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In Upstate, Mitt Romney Talks About His Personal Taxes

2:46 PM, Aug 16, 2012   |    comments
Mitt Romney (Justin Sullivan/Getty Images)
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By Catalina Camia, USA TODAY

(USA TODAY) - Mitt Romney told reporters today that he's paid an income tax rate of at least 13% for each of the last 10 years, providing more detail than ever on his recent payments.

The question about his taxes rankled the GOP presidential contender, who said he believes there are more urgent issues to discuss in the campaign.

"I have to say given the challenges America faces -- 23 million people out of work, Iran about to become nuclear, one out of six Americans in poverty -- the fascination with taxes I paid I find to be very small minded compared to the broad issues that we face," Romney said, during a brief media availability at the airport in Greenville, S.C.

The Obama campaign pounced on his statement, demanding that the Republican "prove it."

The average effective federal tax rate for American taxpayers is 11%, according to an analysis by the Tax Foundation, a non-profit research organization. That's based on 2009 data from the Internal Revenue Service.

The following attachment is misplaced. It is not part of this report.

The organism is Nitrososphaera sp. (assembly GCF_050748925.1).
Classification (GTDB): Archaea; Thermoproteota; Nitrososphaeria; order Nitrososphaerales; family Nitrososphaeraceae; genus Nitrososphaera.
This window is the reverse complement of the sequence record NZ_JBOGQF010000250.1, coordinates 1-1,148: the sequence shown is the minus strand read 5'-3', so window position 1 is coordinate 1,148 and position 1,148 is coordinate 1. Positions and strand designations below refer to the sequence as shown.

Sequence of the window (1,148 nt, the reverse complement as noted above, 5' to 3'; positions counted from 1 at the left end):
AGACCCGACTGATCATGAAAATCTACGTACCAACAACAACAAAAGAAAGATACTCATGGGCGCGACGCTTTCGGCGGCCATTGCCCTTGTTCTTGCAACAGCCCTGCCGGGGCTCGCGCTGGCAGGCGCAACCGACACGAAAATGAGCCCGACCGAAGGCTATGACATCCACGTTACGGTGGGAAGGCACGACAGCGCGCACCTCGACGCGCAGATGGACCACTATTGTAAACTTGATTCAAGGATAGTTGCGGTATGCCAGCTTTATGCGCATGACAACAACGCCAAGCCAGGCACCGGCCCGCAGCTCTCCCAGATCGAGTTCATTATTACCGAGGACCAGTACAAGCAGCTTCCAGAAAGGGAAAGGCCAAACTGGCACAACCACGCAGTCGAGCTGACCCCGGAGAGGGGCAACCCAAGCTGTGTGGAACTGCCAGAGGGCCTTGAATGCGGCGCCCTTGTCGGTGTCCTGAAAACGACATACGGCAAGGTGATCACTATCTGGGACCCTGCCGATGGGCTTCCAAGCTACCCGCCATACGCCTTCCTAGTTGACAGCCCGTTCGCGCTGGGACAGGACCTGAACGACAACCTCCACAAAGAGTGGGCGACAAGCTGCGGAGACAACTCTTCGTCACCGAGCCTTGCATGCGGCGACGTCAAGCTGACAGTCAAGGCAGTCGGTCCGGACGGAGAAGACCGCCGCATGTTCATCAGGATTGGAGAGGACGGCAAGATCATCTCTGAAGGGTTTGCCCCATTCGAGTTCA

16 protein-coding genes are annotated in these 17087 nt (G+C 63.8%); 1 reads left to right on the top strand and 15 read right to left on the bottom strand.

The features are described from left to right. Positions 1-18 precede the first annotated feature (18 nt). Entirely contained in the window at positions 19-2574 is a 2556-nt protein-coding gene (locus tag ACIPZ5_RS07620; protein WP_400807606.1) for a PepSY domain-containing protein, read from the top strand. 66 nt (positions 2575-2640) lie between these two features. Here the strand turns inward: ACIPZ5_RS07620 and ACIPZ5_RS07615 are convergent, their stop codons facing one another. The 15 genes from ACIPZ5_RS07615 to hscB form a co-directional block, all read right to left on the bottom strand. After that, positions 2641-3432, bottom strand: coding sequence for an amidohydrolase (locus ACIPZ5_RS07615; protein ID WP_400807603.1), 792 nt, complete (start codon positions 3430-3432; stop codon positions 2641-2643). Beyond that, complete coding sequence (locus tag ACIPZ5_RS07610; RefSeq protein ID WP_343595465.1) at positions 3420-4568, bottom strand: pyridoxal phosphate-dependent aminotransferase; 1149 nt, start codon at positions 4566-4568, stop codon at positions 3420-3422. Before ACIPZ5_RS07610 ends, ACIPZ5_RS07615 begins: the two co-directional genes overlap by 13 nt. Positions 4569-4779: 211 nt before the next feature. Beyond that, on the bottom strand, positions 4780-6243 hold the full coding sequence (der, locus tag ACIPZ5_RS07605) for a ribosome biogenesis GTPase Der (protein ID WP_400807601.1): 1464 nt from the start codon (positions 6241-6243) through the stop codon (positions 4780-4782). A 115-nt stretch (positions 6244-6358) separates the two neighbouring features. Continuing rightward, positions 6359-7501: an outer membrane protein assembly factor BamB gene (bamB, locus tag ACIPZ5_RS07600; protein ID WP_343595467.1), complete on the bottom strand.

Romney told reporters he went back and reviewed the tax rate he's paid during the last 10 years, after being asked during an ABC News interview last month whether there was a year in which he paid less than 13.9% -- the amount Romney paid in 2010.

At the time, Romney told reporter David Muir he would have to "go back and check."

President Obama and the Democrats have repeatedly assailed Romney, one of the wealthiest presidential candidates in two decades, for not revealing more of his tax information. The Republican has released his 2010 tax return and an estimate he paid for 2011.

Based on his 2011 estimate, Romney's effective tax rate on adjusted gross income last year was 15.4%.

"Since there is substantial reason to doubt his claims, we have a simple message for him: Prove it," said Lis Smith, a spokeswoman for Obama's campaign. "Given Mitt Romney's secrecy about his returns, coupled with the revelations in just the one return we have seen to date and the inconsistencies between this one return and his other financial disclosures, he has forfeited the right to have us take him just at his word."

Senate Majority Leader Harry Reid caused a stir when he said an investor at Bain Capital, Romney's former private equity firm, had told him that Romney had not paid taxes in 10 years. Reid has refused to disclose his source.

"Every year I've paid at least 13%," Romney said today, adding that he's still waiting for Reid to reveal his source.

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